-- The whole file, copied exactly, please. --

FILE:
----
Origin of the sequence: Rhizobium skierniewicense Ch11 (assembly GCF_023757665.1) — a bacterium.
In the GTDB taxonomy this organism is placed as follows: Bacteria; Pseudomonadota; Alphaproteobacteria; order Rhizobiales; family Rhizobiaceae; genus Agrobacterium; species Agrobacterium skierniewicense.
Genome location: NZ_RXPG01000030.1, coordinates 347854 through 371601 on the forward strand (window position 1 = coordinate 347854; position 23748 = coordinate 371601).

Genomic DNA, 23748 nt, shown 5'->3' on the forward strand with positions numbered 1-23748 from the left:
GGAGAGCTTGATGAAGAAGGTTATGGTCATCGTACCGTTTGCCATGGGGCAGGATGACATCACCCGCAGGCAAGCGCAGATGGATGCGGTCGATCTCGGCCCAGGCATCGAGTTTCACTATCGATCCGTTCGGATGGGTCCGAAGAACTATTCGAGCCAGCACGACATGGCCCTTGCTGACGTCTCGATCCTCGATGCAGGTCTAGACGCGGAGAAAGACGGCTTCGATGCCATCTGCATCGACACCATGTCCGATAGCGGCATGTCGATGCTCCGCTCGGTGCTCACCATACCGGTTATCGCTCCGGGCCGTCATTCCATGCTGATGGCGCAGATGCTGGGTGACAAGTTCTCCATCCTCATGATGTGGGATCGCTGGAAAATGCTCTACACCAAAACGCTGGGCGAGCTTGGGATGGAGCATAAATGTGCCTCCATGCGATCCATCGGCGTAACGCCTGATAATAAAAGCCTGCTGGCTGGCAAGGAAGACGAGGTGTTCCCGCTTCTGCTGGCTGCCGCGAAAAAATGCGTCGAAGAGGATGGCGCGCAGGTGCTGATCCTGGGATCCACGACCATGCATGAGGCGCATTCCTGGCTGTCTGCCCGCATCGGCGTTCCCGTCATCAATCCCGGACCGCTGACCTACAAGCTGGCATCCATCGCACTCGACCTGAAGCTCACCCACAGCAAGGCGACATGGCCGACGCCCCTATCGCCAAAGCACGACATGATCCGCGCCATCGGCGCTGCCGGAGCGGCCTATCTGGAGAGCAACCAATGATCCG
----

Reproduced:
Origin of the sequence: Rhizobium skierniewicense Ch11 (assembly GCF_023757665.1) — a bacterium.
In the GTDB taxonomy this organism is placed as follows: Bacteria; Pseudomonadota; Alphaproteobacteria; order Rhizobiales; family Rhizobiaceae; genus Agrobacterium; species Agrobacterium skierniewicense.
Genome location: NZ_RXPG01000030.1, coordinates 347854 through 371601 on the forward strand (window position 1 = coordinate 347854; position 23748 = coordinate 371601).

Genomic DNA, 23748 nt, shown 5'->3' on the forward strand with positions numbered 1-23748 from the left:
GGAGAGCTTGATGAAGAAGGTTATGGTCATCGTACCGTTTGCCATGGGGCAGGATGACATCACCCGCAGGCAAGCGCAGATGGATGCGGTCGATCTCGGCCCAGGCATCGAGTTTCACTATCGATCCGTTCGGATGGGTCCGAAGAACTATTCGAGCCAGCACGACATGGCCCTTGCTGACGTCTCGATCCTCGATGCAGGTCTAGACGCGGAGAAAGACGGCTTCGATGCCATCTGCATCGACACCATGTCCGATAGCGGCATGTCGATGCTCCGCTCGGTGCTCACCATACCGGTTATCGCTCCGGGCCGTCATTCCATGCTGATGGCGCAGATGCTGGGTGACAAGTTCTCCATCCTCATGATGTGGGATCGCTGGAAAATGCTCTACACCAAAACGCTGGGCGAGCTTGGGATGGAGCATAAATGTGCCTCCATGCGATCCATCGGCGTAACGCCTGATAATAAAAGCCTGCTGGCTGGCAAGGAAGACGAGGTGTTCCCGCTTCTGCTGGCTGCCGCGAAAAAATGCGTCGAAGAGGATGGCGCGCAGGTGCTGATCCTGGGATCCACGACCATGCATGAGGCGCATTCCTGGCTGTCTGCCCGCATCGGCGTTCCCGTCATCAATCCCGGACCGCTGACCTACAAGCTGGCATCCATCGCACTCGACCTGAAGCTCACCCACAGCAAGGCGACATGGCCGACGCCCCTATCGCCAAAGCACGACATGATCCGCGCCATCGGCGCTGCCGGAGCGGCCTATCTGGAGAGCAACCAATGATCCG